Note: This tutorial assumes that you have completed the previous tutorials: Building a Visual Robot Model with URDF from Scratch, Building a Movable Robot Model with URDF, Adding Physical and Collision Properties to a URDF Model.
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Using Xacro to Clean Up a URDF File

Description: Learn some tricks to reduce the amount of code in a URDF file using Xacro

Keywords: URDF, Xacro

Tutorial Level: BEGINNER

By now, if you’re following all these steps at home with your own robot design, you might be sick of doing all sorts of math to get very simple robot descriptions to parse correctly. Fortunately, you can use the xacro package to make your life simpler. It does three things that are very helpful.

  • Constants
  • Simple Math
  • Macros

In this tutorial, we take a look at all these shortcuts to help reduce the overall size of the URDF file and make it easier to read and maintain.

Using Xacro

As its name implies, xacro is a macro language for XML. The xacro program runs all of the macros and outputs the result. Typical usage looks something like this:

 xacro --inorder model.xacro > model.urdf 

On ROS distros melodic and later, you should omit the {--inorder} argument.

You can also automatically generate the urdf in a launch file. This is convenient because it stays up to date and doesn’t use up hard drive space. However, it does take time to generate, so be aware that your launch file might take longer to start up. (I’m looking at you pr2_description)

   1 <param name="robot_description"
   2   command="xacro --inorder '$(find pr2_description)/robots/pr2.urdf.xacro'" />

At the top of the URDF file, you must specify a namespace in order for the file to parse properly. For example, these are the first two lines of a valid xacro file:

   1 <?xml version="1.0"?>
   2 <robot xmlns:xacro="" name="firefighter">


Let’s take a quick look at our base_link in R2D2.

   1   <link name="base_link">
   2     <visual>
   3       <geometry>
   4         <cylinder length="0.6" radius="0.2"/>
   5       </geometry>
   6       <material name="blue"/>
   7     </visual>
   8     <collision>
   9       <geometry>
  10         <cylinder length="0.6" radius="0.2"/>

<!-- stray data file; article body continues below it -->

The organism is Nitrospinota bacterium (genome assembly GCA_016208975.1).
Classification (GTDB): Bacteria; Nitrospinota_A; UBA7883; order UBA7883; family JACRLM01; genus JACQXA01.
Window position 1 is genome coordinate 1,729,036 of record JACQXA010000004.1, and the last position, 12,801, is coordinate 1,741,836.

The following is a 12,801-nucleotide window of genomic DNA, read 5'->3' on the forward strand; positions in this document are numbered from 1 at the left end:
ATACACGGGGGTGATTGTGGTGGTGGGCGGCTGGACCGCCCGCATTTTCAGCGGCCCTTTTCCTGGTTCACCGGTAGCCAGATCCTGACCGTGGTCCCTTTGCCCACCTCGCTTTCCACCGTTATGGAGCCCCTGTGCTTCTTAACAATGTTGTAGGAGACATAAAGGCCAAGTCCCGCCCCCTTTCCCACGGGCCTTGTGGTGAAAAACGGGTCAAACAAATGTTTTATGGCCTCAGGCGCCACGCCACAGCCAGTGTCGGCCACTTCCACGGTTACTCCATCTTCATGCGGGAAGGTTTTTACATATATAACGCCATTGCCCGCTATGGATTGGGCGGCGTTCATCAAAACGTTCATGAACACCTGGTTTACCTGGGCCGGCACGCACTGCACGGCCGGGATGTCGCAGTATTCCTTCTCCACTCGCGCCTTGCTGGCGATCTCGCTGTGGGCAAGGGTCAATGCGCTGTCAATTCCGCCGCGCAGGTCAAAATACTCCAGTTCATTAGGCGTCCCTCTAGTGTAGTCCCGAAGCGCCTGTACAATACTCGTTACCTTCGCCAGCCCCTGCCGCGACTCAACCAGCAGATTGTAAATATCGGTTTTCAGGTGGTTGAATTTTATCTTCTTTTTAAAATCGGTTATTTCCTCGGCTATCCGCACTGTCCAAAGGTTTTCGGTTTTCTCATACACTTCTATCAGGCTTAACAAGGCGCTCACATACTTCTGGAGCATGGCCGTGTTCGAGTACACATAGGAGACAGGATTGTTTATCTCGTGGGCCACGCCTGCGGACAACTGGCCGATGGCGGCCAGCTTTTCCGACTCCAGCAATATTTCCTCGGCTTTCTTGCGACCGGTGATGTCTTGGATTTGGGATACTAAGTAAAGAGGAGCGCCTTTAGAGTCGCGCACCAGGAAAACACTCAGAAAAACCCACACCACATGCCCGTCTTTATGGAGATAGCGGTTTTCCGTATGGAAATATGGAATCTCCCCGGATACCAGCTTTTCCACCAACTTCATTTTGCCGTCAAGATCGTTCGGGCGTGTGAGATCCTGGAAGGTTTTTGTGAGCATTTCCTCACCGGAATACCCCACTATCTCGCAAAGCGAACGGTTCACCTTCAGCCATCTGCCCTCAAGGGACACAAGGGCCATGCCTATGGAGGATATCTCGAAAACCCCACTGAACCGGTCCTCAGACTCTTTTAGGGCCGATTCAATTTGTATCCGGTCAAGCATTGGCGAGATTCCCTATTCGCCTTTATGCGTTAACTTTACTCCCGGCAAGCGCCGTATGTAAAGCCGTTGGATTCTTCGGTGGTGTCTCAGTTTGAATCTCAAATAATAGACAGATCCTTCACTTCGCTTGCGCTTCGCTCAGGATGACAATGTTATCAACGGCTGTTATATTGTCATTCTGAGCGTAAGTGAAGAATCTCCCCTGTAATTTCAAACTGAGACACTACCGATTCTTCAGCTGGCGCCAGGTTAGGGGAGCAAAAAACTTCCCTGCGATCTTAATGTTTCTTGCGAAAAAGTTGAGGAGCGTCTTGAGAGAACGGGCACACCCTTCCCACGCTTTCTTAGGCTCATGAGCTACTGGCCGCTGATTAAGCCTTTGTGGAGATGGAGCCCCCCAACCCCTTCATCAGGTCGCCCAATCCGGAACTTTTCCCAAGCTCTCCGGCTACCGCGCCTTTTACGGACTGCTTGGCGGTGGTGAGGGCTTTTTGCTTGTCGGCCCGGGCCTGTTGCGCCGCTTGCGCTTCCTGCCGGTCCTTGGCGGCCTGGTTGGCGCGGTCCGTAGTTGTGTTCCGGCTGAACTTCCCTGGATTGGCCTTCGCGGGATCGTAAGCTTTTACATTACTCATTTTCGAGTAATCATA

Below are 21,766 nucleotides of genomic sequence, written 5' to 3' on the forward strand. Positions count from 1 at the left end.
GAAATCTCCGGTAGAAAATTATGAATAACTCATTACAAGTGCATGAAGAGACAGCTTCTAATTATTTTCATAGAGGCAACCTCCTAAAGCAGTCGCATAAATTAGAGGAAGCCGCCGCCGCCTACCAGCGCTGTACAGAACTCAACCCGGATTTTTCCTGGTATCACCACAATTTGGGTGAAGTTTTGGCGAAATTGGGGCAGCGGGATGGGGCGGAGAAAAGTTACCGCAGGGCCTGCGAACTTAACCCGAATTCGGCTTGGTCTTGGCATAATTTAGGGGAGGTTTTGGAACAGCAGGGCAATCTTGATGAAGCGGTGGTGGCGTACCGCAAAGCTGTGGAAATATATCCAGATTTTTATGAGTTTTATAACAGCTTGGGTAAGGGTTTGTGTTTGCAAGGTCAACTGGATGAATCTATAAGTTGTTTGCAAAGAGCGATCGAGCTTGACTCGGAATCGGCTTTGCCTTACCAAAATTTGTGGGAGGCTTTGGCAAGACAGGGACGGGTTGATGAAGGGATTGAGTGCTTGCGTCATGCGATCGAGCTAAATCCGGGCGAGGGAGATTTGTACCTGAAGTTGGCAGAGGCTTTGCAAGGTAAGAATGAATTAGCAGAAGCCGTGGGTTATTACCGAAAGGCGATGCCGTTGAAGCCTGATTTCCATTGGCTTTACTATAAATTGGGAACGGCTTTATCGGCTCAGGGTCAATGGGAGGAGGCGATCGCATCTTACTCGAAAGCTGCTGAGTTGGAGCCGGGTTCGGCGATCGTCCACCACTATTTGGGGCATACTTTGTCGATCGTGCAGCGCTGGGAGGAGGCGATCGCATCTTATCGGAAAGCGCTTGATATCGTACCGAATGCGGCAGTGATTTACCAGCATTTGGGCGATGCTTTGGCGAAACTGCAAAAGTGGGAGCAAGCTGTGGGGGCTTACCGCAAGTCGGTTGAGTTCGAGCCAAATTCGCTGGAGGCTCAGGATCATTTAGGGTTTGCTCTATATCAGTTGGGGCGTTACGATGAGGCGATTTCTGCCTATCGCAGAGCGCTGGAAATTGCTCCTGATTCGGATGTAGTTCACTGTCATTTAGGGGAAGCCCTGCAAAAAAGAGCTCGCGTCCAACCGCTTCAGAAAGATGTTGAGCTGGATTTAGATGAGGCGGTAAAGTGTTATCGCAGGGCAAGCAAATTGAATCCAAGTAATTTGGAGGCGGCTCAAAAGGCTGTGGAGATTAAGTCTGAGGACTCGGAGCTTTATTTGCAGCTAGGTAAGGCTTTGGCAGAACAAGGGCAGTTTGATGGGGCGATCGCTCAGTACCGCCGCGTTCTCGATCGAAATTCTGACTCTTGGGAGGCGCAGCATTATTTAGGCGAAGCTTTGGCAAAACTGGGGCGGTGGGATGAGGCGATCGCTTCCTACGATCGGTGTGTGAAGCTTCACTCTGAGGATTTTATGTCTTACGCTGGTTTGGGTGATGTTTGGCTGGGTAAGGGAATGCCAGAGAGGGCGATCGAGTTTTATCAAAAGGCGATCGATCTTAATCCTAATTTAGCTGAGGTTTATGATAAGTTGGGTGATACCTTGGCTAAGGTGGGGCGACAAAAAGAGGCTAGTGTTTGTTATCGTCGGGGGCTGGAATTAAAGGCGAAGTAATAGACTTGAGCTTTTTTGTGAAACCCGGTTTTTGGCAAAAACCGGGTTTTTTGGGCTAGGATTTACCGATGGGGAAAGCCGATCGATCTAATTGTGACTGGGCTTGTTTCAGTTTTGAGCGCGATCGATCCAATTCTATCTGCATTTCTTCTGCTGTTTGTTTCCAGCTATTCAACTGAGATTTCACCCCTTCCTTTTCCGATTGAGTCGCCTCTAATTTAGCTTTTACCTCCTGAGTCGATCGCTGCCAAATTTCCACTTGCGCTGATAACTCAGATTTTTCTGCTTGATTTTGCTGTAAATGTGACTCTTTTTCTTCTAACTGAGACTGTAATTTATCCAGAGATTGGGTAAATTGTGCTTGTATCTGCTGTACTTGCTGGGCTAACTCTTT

11       </geometry>
  12     </collision>
  13   </link>

The information here is a little redundant. We specify the length and radius of the cylinder twice. Worse, if we want to change that, we need to do so in two different places.

Fortunately, xacro allows you to specify properties which act as constants. Instead, of the above code, we can write this.

   1 <xacro:property name="width" value="0.2" />
   2 <xacro:property name="bodylen" value="0.6" />
   3 <link name="base_link">
   4     <visual>
   5         <geometry>
   6             <cylinder radius="${width}" length="${bodylen}"/>
   7         </geometry>
   8         <material name="blue"/>
   9     </visual>
  10     <collision>
  11         <geometry>
  12             <cylinder radius="${width}" length="${bodylen}"/>
  13         </geometry>
  14     </collision>
  15 </link>
  • The two values are specified in the first two lines. They can be defined just about anywhere (assuming valid XML), at any level, before or after they are used. Usually they go at the top.
  • Instead of specifying the actual radius in the geometry element, we use a dollar sign and curly brackets to signify the value.
  • This code will generate the same code shown above.

The value of the contents of the ${} construct are then used to replace the ${}. This means you can combine it with other text in the attribute.

   1 <xacro:property name=”robotname” value=”marvin” />
   2 <link name=”${robotname}s_leg” />

This will generate

   1 <link name=”marvins_leg” />

However, the contents in the ${} don’t have to only be a property, which brings us to our next point...


You can build up arbitrarily complex expressions in the ${} construct using the four basic operations (+,-,*,/), the unary minus, and parenthesis. Examples:

   1 <cylinder radius="${wheeldiam/2}" length="0.1"/>
   2 <origin xyz="${reflect*(width+.02)} 0 0.25" />

All of the math is done using floats, hence

   1 <link name="${5/6}"/>

evaluates to

   1 <link name="0.833333333333"/>

In Jade and later distros, you can use more than the basic operations listed above, notably sin and cos.


Here’s the biggest and most useful component to the xacro package.

Simple Macro

Let’s take a look at a simple useless macro.

   1 <xacro:macro name="default_origin">
   2     <origin xyz="0 0 0" rpy="0 0 0"/>
   3 </xacro:macro>
   4 <xacro:default_origin />

(This is useless, since if the origin is not specified, it has the same value as this.) This code will generate the following.